ONE in two Australian travellers get sick on overseas holidays – and India, Vietnam and Thailand are clocking up the highest number of holiday casualties.
Of those struck down by illness, most lost at least two days of their holiday.
And many of those wasted sick days could have been avoided, with travellers admitting to being slack when it comes to basic preventive measures.
“It’s an expensive way to spend time in bed,” said Dr Tony Gherardin from The Travel Doctor, which conducted a survey of about 3000 Australians who travelled overseas between January and March.
Tummy troubles like diarrhoea and gastro were the major afflictions.
Diarrhoea stoppers were the No.1 medications travellers turned to, followed by rehydration salts, pain killers and antibiotics for gastro.
Travellers risk illness if they don’t avoid tap water, eat only properly cooked food and avoid mosquito bites, Dr Gherardin said.
Almost half of the travellers surveyed revealed they’d consumed ice in a developing country, brushed their teeth with tap water and eaten raw or uncooked food, while more than 50 per cent were bitten by mosquitos while overseas.
South-East Asia accounted for seven of the top 20 countries where travellers fell ill, while India, Nepal, Peru and Chile ranked among the top 10.
Dr Gherardin predicted South American countries – which accounted for five of the top 20 – would rise to dominate the list in the coming months, as tourists flock to Brazil and beyond over the World Cup period.
“Areas like the Amazon and the Andes are big attractions that also have special health risks, so it’s important to be prepared,” he said. He said protecting against mosquito borne diseases including yellow fever was key for travellers to South America, while rabies was also a risk in some areas.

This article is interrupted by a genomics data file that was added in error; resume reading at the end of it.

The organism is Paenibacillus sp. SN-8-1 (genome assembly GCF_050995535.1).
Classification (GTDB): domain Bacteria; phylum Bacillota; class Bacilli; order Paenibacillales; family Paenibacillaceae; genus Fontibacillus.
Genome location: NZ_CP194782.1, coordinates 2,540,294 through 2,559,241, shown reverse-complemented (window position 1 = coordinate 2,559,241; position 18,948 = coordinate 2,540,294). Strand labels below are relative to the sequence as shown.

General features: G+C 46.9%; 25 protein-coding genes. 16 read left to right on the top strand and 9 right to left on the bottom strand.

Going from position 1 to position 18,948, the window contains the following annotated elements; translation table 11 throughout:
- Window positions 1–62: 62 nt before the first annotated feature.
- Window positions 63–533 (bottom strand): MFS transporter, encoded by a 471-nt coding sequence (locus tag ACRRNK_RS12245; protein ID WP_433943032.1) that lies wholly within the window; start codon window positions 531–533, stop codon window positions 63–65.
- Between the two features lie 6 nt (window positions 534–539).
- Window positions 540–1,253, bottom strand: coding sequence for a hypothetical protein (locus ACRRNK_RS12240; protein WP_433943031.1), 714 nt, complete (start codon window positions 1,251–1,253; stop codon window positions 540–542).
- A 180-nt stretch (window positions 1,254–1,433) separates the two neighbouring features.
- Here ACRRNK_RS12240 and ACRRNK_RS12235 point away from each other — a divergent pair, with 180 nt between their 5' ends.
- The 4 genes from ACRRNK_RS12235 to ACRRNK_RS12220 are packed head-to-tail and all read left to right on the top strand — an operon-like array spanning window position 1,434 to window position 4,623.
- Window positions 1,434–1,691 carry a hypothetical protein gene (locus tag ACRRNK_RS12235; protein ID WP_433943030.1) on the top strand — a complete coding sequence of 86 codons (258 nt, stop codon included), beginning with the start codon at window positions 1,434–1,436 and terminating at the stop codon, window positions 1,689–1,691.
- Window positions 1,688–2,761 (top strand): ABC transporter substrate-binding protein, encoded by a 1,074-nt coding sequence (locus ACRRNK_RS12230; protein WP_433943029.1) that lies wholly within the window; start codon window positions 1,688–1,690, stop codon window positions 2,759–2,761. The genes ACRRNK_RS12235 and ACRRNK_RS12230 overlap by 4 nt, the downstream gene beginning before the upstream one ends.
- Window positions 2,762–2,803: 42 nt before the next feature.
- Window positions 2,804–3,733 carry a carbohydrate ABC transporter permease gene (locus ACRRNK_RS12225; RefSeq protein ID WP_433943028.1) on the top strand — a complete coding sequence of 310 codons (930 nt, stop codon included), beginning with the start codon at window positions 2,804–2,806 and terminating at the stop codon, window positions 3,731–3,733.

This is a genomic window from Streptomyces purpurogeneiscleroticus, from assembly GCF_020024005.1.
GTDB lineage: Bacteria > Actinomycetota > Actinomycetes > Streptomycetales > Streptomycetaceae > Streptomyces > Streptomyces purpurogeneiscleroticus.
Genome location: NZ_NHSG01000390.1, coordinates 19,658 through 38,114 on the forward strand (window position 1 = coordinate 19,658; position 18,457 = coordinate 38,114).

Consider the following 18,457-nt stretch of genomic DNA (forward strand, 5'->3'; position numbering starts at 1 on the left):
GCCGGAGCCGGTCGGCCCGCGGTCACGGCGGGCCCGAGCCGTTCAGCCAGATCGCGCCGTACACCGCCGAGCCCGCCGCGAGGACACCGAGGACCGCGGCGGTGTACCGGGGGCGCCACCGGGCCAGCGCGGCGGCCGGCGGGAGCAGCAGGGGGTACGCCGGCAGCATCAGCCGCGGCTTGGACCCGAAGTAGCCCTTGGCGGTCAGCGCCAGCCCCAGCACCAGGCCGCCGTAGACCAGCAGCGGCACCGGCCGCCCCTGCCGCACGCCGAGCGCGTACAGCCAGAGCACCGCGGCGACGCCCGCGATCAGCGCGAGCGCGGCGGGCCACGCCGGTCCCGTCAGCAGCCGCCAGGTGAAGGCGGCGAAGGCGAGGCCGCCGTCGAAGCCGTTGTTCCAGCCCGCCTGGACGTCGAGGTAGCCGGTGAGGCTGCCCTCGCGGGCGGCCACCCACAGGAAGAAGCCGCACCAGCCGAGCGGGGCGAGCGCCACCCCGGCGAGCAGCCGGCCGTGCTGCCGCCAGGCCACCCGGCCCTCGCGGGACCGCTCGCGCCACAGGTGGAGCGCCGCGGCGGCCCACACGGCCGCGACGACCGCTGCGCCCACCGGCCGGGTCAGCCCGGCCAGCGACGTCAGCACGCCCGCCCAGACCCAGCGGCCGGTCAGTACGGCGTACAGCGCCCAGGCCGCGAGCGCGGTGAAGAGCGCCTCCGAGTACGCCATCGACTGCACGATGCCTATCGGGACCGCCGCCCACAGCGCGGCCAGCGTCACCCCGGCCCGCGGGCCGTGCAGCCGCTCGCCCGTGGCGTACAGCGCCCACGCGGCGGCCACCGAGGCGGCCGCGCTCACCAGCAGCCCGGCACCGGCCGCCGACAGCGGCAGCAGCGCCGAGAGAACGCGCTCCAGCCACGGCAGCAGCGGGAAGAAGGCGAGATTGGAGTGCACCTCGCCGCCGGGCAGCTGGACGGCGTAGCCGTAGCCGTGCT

Dr Gherardin warned that while countries like Vietnam and Thailand tend to be viewed as safe, travellers still need to be on guard when it comes to health.
“In India, Delhi Belly is well known and we know that these sorts of problems will affect more than 50 per cent of travellers to developing countries,” he said.
“But in countries like Vietnam and Thailand people think there might be less risk, because otherwise people think of these countries as quite safe places to travel generally. But when it comes to health, even on resort holidays, there is a risk.”
A range of detailed fact sheets covering recommended preparation for travel are available at the Travel Doctor website.
The top 10 countries where Australian travellers got sick:
14. South Africa
19. Cruise ships
Dr Tony Gherardin’s top tips for travel health:
1. Take care with eating and drinking
Opt for freshly cooked foods. “If it comes off a sizzling hotplate or out of a bubbling pot, it’s much safer than if it’s been prepared a couple of weeks earlier.” Wash your hands before eating and stick to boiled or bottled water. Avoid drinking any tap water – even when brushing teeth or in the shower.
2. Avoid insect bites
Mosquitoes are one of the biggest transporters of diseases. Dengue fever – for which there is no vaccine – is on the upswing in the region. Other serious mosquito-borne diseases include malaria and chikungunya virus. Avoid insects if possible and use insect repellent and mosquito nets.
3. Steer clear of animals
In many countries, especially developing countries, dogs can have rabies. Be careful while visiting, or avoid, monkey forests. Even birds can be dangerous as possible carriers of avian flu.
4. Remember your vaccinations
Seek medical advice early in preparations for a trip to allow enough time for shots or preventive medicines you may need.
5. Pack a medical kit
Having the right medicines and first aid items on hand will make sure tummy troubles and easily treatable complaints don’t ruin your holiday.
Source: The Daily Telegraph